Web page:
Few addresses in Gainesville have seen more misfortune then 807 West Ave., but its luck started turning around Saturday.
In the 1990s, an errant city fire truck plowed through the living room of a small wooden- framed home that stood on the one-third-acre lot, knocking the house off its foundation. Earlier this year, a tornado swept through, downing several big oak trees on the property.
On Saturday, the now-vacant lot was literally buzzing with activity, as chain saw-wielding volunteers cleared the way for a new home for a needy family.
More than 20 members of the Gainesville Jaycees sawed through wood, chopped it with log splitters and cleared through brush with heavy equipment in preparation for a future Habitat for Humanity of Hall County building project.
Habitat builds new homes for low-income families, who pay back the nonprofit group through 300 hours of labor and a 20-year, interest-free loan. One day next year, a new house will stand where so much destruction has been wrought.
Saturday's work served another purpose, too. The Jaycees delivered the neatly split wood to five local families who rely on fireplaces and wood-burning stoves for home heating.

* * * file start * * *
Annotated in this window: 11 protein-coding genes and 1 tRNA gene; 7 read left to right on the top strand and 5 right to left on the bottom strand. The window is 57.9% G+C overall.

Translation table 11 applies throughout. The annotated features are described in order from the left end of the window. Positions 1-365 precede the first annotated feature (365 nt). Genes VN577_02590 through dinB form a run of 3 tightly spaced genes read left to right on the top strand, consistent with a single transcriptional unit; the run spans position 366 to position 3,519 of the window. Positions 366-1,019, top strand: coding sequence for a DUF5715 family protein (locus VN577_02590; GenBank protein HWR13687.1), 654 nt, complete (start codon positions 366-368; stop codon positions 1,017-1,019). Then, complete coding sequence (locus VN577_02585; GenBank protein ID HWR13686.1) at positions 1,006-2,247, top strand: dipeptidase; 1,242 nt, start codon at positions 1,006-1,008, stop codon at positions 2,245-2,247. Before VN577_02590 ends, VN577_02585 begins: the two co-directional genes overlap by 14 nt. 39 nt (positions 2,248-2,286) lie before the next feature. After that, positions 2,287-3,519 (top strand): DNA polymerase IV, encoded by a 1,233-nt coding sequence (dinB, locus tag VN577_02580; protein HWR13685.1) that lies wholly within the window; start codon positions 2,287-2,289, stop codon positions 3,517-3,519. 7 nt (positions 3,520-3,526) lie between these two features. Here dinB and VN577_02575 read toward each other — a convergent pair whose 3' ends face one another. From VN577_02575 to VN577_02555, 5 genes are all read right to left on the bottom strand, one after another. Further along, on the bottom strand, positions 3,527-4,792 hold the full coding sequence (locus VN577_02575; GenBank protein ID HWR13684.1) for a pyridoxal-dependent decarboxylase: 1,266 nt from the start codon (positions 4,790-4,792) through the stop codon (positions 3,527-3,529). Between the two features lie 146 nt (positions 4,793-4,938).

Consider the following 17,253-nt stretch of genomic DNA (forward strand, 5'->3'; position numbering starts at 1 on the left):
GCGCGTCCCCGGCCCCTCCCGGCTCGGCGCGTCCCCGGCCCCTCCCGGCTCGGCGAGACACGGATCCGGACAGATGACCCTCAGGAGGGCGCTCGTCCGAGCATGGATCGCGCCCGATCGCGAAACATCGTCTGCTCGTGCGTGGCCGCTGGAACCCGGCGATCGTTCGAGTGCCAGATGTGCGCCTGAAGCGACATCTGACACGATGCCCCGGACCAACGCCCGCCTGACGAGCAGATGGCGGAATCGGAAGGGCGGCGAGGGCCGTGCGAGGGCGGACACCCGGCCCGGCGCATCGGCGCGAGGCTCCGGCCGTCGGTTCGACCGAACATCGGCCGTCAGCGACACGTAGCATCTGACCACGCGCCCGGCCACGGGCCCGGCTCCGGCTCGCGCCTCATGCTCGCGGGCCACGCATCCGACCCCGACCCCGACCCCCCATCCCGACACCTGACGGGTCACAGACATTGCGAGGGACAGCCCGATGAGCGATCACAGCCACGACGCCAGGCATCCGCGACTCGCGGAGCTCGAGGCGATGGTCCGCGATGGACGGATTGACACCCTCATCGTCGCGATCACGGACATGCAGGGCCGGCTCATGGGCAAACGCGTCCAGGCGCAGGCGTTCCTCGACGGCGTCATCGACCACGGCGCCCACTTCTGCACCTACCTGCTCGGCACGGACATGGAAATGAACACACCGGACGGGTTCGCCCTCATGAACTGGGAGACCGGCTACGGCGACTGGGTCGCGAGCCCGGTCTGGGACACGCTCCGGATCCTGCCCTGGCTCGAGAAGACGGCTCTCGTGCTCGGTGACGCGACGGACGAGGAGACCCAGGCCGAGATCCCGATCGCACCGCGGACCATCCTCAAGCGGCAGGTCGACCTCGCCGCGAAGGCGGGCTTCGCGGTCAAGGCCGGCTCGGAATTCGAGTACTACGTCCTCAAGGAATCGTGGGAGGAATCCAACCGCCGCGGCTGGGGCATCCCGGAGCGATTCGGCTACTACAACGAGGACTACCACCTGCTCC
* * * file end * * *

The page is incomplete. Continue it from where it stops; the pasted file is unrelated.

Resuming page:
"It turned into a really neat thing," said Robb Owens, executive director of Habitat for Humanity of Hall County. "We ended up with a lot of firewood to give to people in a very cold season. Most are getting a truckload; some are getting a couple."
A retired businessman who owns the lot has pledged to donate it to Habitat, which has yet to build a home in this low-income corridor near downtown Gainesville. Last year, the group built eight new homes; its goal is 10 new homes in 2009. With this week's dedication of a newly built house, there are now 31 Habitat for Humanity homes in Hall County.
Jaycees member Dennis Machida said his group has offered its help to Habitat in the past.
"We've got a good partnership," Machida said. "It's two good programs working together."
Machida said the Jaycees are behind Habitat's mission "because of their dedication to helping families in need by giving them a hand up, instead of a handout. It becomes a growing process for families."